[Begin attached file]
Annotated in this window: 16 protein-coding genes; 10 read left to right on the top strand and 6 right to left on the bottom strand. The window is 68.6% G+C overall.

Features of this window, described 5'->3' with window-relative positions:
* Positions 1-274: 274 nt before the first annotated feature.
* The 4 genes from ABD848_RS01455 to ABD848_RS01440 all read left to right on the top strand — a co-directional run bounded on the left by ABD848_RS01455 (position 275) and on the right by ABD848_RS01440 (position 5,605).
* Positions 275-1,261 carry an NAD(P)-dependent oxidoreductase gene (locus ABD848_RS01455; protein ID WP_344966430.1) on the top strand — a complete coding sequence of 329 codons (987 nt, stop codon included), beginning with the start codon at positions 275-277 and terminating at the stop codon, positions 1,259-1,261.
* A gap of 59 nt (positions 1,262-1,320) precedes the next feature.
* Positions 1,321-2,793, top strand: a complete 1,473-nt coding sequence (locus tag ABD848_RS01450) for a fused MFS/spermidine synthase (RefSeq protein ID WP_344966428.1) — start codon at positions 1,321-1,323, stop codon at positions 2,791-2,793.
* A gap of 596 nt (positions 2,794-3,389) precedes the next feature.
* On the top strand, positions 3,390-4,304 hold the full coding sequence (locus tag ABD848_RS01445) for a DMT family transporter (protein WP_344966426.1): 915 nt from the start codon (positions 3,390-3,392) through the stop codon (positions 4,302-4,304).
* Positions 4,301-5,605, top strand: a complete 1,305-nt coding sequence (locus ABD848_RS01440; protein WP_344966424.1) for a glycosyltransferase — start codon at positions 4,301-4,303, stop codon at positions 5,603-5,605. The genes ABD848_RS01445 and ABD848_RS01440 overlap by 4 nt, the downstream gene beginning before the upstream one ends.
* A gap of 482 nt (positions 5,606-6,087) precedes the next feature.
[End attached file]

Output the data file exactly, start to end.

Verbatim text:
Annotated in this window: 16 protein-coding genes; 10 read left to right on the top strand and 6 right to left on the bottom strand. The window is 68.6% G+C overall.

Features of this window, described 5'->3' with window-relative positions:
* Positions 1-274: 274 nt before the first annotated feature.
* The 4 genes from ABD848_RS01455 to ABD848_RS01440 all read left to right on the top strand — a co-directional run bounded on the left by ABD848_RS01455 (position 275) and on the right by ABD848_RS01440 (position 5,605).
* Positions 275-1,261 carry an NAD(P)-dependent oxidoreductase gene (locus ABD848_RS01455; protein ID WP_344966430.1) on the top strand — a complete coding sequence of 329 codons (987 nt, stop codon included), beginning with the start codon at positions 275-277 and terminating at the stop codon, positions 1,259-1,261.
* A gap of 59 nt (positions 1,262-1,320) precedes the next feature.
* Positions 1,321-2,793, top strand: a complete 1,473-nt coding sequence (locus tag ABD848_RS01450) for a fused MFS/spermidine synthase (RefSeq protein ID WP_344966428.1) — start codon at positions 1,321-1,323, stop codon at positions 2,791-2,793.
* A gap of 596 nt (positions 2,794-3,389) precedes the next feature.
* On the top strand, positions 3,390-4,304 hold the full coding sequence (locus tag ABD848_RS01445) for a DMT family transporter (protein WP_344966426.1): 915 nt from the start codon (positions 3,390-3,392) through the stop codon (positions 4,302-4,304).
* Positions 4,301-5,605, top strand: a complete 1,305-nt coding sequence (locus ABD848_RS01440; protein WP_344966424.1) for a glycosyltransferase — start codon at positions 4,301-4,303, stop codon at positions 5,603-5,605. The genes ABD848_RS01445 and ABD848_RS01440 overlap by 4 nt, the downstream gene beginning before the upstream one ends.
* A gap of 482 nt (positions 5,606-6,087) precedes the next feature.